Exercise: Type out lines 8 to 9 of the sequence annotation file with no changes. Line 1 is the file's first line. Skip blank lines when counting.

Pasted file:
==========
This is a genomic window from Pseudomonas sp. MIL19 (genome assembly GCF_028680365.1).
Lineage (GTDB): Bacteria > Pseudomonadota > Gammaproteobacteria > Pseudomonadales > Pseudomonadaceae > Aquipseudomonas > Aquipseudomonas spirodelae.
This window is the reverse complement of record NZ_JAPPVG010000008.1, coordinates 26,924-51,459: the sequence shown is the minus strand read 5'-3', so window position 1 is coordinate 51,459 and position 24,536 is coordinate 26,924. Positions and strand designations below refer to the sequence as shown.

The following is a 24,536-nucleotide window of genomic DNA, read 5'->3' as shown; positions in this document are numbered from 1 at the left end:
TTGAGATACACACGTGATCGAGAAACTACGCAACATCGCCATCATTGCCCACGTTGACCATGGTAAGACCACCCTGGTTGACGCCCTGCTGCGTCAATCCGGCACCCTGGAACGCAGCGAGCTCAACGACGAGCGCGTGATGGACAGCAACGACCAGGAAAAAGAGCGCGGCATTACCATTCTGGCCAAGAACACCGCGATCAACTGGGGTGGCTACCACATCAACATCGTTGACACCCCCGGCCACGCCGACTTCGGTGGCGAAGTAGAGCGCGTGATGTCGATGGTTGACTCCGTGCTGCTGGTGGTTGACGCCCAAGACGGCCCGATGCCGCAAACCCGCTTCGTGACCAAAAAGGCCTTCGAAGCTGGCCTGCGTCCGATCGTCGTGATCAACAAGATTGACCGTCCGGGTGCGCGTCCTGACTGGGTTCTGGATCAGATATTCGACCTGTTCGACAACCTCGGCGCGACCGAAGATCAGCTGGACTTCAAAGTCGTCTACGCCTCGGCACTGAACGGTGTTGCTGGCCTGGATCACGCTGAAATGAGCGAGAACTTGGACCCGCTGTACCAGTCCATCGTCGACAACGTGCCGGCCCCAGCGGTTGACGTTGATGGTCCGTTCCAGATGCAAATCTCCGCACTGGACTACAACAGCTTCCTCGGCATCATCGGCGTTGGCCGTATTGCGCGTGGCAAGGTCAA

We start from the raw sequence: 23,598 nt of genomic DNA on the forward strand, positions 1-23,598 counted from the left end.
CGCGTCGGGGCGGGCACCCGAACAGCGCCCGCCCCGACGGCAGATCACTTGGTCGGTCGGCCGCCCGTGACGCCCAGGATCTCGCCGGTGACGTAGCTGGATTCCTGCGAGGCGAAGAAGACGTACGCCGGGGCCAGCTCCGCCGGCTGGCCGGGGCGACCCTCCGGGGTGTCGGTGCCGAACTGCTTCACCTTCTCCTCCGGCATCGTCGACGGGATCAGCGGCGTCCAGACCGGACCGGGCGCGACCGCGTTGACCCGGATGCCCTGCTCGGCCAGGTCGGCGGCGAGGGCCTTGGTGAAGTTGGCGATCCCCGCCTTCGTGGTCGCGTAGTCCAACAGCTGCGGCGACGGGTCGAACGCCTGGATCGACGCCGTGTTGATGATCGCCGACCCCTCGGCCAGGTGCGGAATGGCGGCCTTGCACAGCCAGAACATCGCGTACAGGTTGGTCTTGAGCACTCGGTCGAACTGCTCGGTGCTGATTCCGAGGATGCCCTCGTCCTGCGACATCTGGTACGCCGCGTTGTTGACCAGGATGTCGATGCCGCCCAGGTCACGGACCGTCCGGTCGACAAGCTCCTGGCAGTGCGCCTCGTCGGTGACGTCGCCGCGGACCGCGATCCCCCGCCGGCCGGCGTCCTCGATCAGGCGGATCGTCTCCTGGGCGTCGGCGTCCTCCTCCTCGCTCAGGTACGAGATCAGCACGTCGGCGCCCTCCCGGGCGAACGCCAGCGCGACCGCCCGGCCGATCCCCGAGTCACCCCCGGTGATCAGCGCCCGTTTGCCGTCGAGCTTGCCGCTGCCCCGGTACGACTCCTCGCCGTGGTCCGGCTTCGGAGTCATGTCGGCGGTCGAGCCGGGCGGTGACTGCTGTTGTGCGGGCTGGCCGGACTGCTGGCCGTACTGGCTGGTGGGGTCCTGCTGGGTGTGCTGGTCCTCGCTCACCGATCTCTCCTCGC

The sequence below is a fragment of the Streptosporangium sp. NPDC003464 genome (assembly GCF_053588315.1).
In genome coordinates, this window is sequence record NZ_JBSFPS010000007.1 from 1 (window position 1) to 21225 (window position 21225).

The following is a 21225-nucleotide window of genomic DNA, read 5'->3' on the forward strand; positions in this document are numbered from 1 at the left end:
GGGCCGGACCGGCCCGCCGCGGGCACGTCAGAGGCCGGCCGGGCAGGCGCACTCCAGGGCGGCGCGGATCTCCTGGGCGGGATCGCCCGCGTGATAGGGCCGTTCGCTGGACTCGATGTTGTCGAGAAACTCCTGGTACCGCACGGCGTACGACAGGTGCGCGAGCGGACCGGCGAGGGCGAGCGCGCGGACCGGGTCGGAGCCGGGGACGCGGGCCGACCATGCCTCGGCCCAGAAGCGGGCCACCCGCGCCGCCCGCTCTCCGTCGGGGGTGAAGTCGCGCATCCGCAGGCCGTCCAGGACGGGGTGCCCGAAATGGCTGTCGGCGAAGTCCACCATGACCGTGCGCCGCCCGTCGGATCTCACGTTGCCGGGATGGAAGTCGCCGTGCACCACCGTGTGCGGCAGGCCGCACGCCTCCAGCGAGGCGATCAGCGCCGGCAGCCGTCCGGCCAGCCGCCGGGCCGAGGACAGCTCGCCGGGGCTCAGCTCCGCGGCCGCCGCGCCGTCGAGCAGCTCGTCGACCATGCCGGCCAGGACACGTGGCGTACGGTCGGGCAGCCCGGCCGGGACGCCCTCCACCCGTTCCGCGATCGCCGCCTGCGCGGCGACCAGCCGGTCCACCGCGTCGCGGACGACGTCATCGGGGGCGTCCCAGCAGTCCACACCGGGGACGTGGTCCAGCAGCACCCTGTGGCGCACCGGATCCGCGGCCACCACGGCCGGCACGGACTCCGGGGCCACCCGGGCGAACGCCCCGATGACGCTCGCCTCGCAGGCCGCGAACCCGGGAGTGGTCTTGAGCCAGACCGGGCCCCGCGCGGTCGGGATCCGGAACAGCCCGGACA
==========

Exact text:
The sequence below is a fragment of the Streptosporangium sp. NPDC003464 genome (assembly GCF_053588315.1).
In genome coordinates, this window is sequence record NZ_JBSFPS010000007.1 from 1 (window position 1) to 21225 (window position 21225).